Environmental campaigners stage 'poo protest' in Fleetwood over untreated sewage in sea concerns
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A large group of protesters, some of them holding ‘poo’ placards and wearing ‘poo’ costumes, gathered on the beach near the Marine Hall in Fleetwood today (October 14) to make their point.
The gathering was coordinated by a Fleetwood-based group called the Big Swim Team as part of the wider Surfers Against Sewage campaign.
Also in attendance were Blackpool North and Cleveleys MP, Paul Maynard, local Labour politicians and members of the Healthier Fleetwood group.
The Big Swim Team is headed by ex-serviceman and keen sportsman Adam Diver, of Fleetwood who, in May this year, successfully became the first person to swim from the British mainland to the Isle of Man.
During training for that challenge, he says he became aware of untreated sewage in the sea and says he subsequently discovered the alarming extent of the problem and how regularly it was occurring.
He said: “We have been using an app called Safer Seas which sends out alerts of when there is an untreated sewage spill in our seas.
"The worrying thing is that it is happening on a regular basis, not just off Fleetwood but across the whole Fylde coast – Lytham, St Annes, Blackpool, Bipsham and Cleveleys.
"Our aim is to try and work with the water authority in our area, United Utilities, so that they can bring about the necessary measures to stop this happening.
“It is totally unacceptable and needs to stop as soon as possible.”
Mr Diver said concerns over the untreated sewage was having a detrimental impact on Fleetwood.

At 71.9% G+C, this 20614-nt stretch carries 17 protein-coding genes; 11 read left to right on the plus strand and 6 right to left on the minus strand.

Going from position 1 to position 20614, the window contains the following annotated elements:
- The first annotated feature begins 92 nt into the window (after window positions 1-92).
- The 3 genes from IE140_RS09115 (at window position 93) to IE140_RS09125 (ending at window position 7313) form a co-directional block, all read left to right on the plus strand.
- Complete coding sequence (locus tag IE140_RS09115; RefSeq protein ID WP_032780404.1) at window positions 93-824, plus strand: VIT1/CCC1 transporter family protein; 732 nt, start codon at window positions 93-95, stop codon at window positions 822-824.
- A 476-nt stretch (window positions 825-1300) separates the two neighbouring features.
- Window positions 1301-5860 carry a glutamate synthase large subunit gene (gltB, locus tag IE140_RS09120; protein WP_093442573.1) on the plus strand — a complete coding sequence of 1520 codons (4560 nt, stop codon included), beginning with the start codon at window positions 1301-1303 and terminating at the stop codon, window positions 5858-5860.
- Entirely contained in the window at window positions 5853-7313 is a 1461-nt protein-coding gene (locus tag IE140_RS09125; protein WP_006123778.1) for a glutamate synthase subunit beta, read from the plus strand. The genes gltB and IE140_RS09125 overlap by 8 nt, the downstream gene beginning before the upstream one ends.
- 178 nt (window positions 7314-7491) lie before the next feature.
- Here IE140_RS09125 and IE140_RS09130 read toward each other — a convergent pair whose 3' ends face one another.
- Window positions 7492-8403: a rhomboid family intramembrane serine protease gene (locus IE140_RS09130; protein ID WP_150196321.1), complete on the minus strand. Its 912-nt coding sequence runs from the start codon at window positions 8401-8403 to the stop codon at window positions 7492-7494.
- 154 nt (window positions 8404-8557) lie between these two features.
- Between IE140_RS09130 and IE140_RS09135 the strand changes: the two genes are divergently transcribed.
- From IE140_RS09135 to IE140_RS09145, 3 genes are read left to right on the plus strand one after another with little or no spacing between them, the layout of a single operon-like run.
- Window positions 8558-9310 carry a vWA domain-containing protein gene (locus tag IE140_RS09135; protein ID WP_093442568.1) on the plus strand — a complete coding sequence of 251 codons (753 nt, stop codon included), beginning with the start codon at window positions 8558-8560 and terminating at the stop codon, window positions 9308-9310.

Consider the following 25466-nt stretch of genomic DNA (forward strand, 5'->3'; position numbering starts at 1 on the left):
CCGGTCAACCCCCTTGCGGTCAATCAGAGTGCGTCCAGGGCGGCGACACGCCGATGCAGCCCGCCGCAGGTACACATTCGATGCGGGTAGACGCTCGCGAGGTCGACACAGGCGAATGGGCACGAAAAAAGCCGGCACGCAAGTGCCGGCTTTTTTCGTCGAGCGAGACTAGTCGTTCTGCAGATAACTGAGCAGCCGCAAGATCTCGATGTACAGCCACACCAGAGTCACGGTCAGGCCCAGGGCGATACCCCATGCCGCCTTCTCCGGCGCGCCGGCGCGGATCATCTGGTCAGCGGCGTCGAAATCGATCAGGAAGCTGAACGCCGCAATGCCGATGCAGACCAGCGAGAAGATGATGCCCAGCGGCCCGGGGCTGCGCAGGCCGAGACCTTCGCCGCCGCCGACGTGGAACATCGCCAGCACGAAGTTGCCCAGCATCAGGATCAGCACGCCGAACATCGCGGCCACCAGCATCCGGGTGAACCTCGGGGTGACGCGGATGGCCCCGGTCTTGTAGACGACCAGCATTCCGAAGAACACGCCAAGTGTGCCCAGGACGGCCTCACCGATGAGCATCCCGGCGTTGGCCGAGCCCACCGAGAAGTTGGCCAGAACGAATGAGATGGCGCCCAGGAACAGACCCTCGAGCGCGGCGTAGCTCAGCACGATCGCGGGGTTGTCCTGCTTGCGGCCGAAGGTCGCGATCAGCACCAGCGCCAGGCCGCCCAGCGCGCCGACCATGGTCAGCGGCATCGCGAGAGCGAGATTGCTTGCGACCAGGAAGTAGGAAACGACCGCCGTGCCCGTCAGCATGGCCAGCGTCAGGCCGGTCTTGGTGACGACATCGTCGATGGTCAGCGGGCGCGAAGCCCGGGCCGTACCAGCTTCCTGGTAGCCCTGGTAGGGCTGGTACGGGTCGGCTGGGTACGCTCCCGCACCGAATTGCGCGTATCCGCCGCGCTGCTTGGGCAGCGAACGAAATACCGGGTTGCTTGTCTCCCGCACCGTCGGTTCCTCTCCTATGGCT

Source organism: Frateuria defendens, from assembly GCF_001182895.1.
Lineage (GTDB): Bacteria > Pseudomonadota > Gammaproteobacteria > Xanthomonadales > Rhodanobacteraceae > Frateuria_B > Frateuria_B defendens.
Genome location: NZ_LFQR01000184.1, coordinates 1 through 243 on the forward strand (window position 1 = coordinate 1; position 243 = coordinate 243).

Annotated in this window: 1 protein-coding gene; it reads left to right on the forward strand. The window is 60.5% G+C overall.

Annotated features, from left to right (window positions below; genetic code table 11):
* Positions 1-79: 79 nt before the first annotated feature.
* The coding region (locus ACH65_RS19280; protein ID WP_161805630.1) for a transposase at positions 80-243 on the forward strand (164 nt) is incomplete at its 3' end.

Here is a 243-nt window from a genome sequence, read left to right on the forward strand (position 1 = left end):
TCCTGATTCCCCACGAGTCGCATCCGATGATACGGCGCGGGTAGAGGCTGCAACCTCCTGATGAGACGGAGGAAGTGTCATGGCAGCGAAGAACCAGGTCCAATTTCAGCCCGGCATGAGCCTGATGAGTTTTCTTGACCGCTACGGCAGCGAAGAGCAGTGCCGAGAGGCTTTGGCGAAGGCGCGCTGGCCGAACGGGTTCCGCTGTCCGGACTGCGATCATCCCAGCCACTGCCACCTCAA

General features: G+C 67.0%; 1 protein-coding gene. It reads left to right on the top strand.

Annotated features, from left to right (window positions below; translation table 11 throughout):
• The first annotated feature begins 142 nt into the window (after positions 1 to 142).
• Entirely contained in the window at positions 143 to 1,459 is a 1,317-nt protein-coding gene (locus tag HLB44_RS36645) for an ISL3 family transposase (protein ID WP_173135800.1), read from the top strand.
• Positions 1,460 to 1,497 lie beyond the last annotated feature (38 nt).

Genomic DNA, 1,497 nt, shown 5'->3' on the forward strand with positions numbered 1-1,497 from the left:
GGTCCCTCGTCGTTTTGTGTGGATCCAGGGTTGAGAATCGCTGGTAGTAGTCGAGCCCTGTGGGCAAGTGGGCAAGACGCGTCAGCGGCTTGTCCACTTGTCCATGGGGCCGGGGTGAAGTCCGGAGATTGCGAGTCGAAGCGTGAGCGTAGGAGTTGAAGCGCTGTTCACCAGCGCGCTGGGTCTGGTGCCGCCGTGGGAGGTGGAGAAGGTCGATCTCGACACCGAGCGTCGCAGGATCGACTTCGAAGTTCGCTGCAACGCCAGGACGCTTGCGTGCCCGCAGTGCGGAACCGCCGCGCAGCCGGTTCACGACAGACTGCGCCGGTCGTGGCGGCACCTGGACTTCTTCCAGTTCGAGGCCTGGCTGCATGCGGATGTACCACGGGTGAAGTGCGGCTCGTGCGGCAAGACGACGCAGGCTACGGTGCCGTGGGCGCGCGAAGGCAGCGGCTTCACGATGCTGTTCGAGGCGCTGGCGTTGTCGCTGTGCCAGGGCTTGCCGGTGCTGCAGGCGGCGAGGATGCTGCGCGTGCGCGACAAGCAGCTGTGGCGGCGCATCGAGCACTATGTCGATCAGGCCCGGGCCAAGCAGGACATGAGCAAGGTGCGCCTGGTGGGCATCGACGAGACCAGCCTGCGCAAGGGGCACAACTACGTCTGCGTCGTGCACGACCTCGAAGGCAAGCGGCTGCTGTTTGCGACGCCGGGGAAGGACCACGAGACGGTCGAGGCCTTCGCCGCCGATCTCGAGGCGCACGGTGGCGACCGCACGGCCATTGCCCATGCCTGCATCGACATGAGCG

He said: “Dog walkers are becoming more reluctant to go on the beach, many swimmers don’t want to go in any more and it is affecting footfall coming into Fleetwood, which impacts on local businesses.”
There was a particularly high profile spillage in June which culminated in swimmers being advised by the Environment Agency not to swim in the sea across the whole of the Fylde coast.
United Utilities (UU) said in a statement at the time: “United Utilities is carrying out urgent repair work to a burst pipe which carries water after it has been treated and cleaned from Fleetwood wastewater treatment works to the sea.
"The treatment works is currently running at a reduced rate while engineers plan and carry out the repair work to the pipe which lies nine metres underground.
"The reduced capacity at the treatment works and in our network as a result of this burst meant there was less storage available than normal to deal with the heavy rainfall last night. This resulted in storm overflows operating. We are working closely with the Environment Agency and local councils as we respond to this.”